‘Overbearing’ lawyer criticized in discipline case

An engineer has had a complaint against him permanently stayed after a Divisional Court panel found a reasonable apprehension of bias by the Professional Engineers Ontario’s disciplinary committee in a case involving the “overbearing” interference by a lawyer on its staff.

The decision ended a two-year proceeding against Paul Lim that called into question the independence of PEO’s disciplinary process.

The case, described by the court as a “bizarre tale,” revolved around Sal Guerriero, PEO’s manager of legal and regulatory affairs. As a staff member in the tribunal office, his function was to provide administrative support to the discipline committee.

Instead, during a dispute over scheduling, Guerriero, who is an engineer as well as a lawyer, attempted to have his staff added as a party to a motion and gave legal advice to the chairman of the disciplinary committee.

Guerriero “ignored” the limitations of his role, while the committee chairman, Nick Monsour, displayed “no understanding of the independent roles of the discipline committee and its staff,” according to the Divisional Court ruling.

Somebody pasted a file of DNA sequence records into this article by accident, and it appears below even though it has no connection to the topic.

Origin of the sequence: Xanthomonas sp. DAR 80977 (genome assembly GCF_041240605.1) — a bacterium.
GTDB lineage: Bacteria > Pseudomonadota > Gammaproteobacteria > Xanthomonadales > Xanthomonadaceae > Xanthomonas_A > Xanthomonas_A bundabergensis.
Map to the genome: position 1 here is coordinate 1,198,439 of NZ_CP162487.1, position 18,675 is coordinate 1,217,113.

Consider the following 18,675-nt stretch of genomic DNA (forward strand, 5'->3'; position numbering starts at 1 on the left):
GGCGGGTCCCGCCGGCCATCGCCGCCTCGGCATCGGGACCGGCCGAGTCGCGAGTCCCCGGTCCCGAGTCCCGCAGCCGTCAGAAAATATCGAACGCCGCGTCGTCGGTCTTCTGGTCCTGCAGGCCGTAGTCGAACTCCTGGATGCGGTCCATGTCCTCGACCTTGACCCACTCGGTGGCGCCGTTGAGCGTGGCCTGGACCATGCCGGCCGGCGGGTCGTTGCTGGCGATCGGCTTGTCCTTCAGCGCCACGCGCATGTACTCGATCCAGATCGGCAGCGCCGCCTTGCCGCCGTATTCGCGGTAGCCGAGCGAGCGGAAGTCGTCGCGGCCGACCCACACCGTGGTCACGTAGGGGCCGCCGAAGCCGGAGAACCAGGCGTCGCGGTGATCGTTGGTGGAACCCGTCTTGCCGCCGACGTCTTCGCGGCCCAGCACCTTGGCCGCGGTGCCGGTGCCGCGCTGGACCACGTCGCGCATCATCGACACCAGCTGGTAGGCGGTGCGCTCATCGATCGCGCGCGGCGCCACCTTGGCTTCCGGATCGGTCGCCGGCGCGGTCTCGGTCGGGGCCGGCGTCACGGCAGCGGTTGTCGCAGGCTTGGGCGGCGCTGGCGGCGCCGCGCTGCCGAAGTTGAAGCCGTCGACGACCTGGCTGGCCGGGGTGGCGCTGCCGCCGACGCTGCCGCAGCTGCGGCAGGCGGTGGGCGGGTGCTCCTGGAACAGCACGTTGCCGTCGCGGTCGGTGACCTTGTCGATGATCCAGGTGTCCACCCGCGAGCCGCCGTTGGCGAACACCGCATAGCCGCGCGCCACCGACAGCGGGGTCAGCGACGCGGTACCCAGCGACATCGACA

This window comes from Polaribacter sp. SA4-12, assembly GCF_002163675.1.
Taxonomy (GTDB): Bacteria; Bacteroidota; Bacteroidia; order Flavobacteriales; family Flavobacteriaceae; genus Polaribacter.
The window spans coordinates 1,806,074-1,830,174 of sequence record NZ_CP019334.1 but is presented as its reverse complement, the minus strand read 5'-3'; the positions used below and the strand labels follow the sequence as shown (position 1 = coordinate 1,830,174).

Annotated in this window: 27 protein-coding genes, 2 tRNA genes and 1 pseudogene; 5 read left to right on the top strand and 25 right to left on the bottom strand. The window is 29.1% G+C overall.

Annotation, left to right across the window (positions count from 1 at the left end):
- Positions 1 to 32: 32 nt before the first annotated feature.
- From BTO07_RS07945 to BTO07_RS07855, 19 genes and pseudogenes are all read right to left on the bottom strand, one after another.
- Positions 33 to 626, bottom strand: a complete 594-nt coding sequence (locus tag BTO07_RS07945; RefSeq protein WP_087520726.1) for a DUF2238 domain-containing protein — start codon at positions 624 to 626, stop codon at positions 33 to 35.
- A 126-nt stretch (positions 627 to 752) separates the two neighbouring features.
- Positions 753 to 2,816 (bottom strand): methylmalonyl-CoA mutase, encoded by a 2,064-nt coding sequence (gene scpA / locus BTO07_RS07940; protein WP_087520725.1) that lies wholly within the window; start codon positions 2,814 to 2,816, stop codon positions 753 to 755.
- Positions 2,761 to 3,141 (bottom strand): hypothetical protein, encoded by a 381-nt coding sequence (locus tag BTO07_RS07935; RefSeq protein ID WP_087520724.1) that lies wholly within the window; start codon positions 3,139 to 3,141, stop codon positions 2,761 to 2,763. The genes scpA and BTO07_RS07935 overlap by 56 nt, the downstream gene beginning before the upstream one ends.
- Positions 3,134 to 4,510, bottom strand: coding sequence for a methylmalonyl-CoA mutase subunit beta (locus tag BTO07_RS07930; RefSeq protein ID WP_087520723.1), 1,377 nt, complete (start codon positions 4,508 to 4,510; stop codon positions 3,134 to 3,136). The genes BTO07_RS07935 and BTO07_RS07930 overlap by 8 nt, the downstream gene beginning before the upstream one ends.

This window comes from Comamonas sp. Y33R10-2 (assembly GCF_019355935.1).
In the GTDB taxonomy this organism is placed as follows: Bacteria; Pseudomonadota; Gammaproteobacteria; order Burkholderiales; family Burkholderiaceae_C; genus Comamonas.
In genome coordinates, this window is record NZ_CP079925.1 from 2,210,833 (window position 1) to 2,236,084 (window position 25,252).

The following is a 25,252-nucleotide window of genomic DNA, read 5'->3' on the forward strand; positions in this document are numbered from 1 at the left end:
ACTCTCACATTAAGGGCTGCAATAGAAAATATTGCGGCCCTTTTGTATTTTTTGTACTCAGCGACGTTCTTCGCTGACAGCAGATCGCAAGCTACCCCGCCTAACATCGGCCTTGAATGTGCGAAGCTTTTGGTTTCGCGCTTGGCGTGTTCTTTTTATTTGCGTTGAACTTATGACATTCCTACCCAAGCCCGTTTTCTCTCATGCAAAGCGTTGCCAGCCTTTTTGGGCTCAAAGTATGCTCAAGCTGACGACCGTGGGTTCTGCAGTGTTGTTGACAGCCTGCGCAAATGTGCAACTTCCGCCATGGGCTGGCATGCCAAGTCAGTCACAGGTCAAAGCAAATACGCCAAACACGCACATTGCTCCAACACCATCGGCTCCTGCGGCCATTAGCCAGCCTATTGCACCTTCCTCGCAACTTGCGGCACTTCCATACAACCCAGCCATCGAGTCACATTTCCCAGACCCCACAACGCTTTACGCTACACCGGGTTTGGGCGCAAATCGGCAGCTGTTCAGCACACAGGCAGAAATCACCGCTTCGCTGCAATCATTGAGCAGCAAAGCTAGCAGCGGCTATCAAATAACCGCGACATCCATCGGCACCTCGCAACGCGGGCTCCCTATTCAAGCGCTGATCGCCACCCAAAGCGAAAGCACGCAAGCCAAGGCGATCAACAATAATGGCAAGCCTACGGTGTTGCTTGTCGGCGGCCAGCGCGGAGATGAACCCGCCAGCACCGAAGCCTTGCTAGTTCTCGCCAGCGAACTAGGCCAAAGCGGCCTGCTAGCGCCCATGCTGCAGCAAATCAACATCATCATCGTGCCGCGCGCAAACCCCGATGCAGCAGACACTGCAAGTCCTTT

The disciplinary committee, comprised of engineers, would normally retain independent legal counsel for advice on its adjudicative functions. Nevertheless, a string of “overbearing” correspondence from Guerriero to Lim’s lawyers indicated his bias against the engineer, the court found. Still, that wouldn’t have been enough on its own to grant the stay.

“His conduct, however unfortunate, would not have resulted in a stay,” wrote Justice Lee Ferrier in the Feb. 8 decision. “That said, his conduct in giving advice to the chair (and therefore to the discipline committee), and in usurping the role of the chair, which the chair tolerated and with which the chair concurred, created the problem.”

At one stage, Monsour overturned a ruling by one of his own committee members who ordered that the motion should continue without making PEO’s administrative staff a party. “Astonishingly, despite having appointed a pre-hearing conference to address the issues raised . . . the chair of the discipline committee ignored the decision of his delegate,” Ferrier said on behalf of the three-judge panel.

William McDowell, a partner at Lenczner Slaght Royce Smith Griffin LLP who acted for Lim in the matter, says he couldn’t find a similar example in Canadian law. “We were kind of relieved because the order straightened things out,” he says. “Then you immediately get a fax with another order that purports to undo all of his work. The process for us was surreal.”